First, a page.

Where does this increase in value come from the view of the IRS? It comes from the fact that an S-Corporation is not directly liable for corporate income tax on their earnings, whereas a C-Corporation is. According to the IRS, the absence of this corporate-level tax results in a higher level of earnings which in turn results in a higher value to the company.
Does the absence of corporate-level income tax mean the earnings are not taxed? Of course not. We all know the IRS would not permit earnings to exist in a for-profit company without being taxed. In an S-Corporation, the earnings are taxed, but instead of the corporation paying the tax, the individual shareholders pay it.
For many years, there has been a general consensus among business appraisers that before calculating the value of the company, the earnings of an S-Corporation should be tax affected (reduced for corporate income taxes). Tax affecting the earnings would result in the same value for the S-Corporation as an identical C-Corporation. Many business appraisers would adjust the discount for lack of marketability to account for the ability of an S-Corporation to make distributions to its shareholders—which, as dividend income, are not subject to tax. The adjustment would be dependent on the level of distributions expected to be made and may or may not result in a higher value for the S-Corporation.
Although this methodology may have some sound economic principles, the IRS and the tax court hold fast to their “no tax affecting” theory, so appraisers have had to find a theoretically sound method to quantify the difference in value resulting from the S-election. At the present time, there are three or more models that can be used to measure the premium associated with the S-election. Each model starts with the subject company being valued as if it were a C-Corporation (i.e. the earnings are tax impacted). The models then calculate a premium or multiple to convert the C-Corporation value to an S-Corporation value. None of these models should be used in a black box—without consideration of the facts and circumstances of the subject company as well as interest being valued. It should also be noted that, to my knowledge, none of these models have been specifically adopted by the IRS or the courts.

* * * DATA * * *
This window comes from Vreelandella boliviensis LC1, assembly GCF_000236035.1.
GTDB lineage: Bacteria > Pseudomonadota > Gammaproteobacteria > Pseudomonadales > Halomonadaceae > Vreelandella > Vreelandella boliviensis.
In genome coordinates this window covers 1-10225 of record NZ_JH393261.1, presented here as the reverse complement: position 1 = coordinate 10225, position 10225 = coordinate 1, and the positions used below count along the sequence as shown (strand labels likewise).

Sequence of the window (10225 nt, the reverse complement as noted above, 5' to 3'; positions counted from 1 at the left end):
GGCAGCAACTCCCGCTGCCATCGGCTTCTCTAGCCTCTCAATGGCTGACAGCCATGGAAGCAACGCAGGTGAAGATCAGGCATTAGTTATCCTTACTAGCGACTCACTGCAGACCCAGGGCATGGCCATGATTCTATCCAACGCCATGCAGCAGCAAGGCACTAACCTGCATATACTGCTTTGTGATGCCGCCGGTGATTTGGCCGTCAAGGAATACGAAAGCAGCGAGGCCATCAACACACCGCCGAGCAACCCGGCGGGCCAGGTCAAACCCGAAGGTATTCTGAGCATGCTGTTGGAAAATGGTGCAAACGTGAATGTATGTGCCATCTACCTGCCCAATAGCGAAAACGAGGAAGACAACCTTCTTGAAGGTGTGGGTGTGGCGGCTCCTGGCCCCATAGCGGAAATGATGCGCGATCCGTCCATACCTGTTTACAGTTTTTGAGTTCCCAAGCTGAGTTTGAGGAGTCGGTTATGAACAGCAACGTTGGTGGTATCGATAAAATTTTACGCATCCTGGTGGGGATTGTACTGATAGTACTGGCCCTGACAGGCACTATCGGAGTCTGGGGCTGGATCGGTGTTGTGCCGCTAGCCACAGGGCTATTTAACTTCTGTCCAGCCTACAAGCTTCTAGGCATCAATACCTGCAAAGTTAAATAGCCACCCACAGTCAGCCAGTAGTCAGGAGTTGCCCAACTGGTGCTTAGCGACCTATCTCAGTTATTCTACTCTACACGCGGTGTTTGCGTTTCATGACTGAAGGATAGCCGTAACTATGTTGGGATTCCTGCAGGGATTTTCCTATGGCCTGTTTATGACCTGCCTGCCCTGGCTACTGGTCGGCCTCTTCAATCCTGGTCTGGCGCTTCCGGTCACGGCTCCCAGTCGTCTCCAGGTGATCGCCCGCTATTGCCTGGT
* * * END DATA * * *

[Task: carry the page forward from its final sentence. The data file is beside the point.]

One of these models, the S-Corporation Economic Adjustment Model (SEAM), developed by Dan Van Vleet of Willamette Management, calculates a multiple to convert the C-Corporation value to an S-Corporation value. The basic premise behind the model is the difference in net economic benefit experienced by shareholders of C-Corporations and shareholders of S-Corporations. This approach is based upon the theory that S-Corporation shareholders experience a premium of net economic benefit from the ability to receive distributions that are not taxed as dividends. The multiple calculated needs to be considered in light of the specific assumptions built into the model.
And if gifting an S-Corporation stock is part of your estate plan, proceed with caution. The appraisal of the stock must properly address the tax affecting issue. If the appraiser fails to properly address this issue, the gift may be appraised at a value greater than you expect. IBI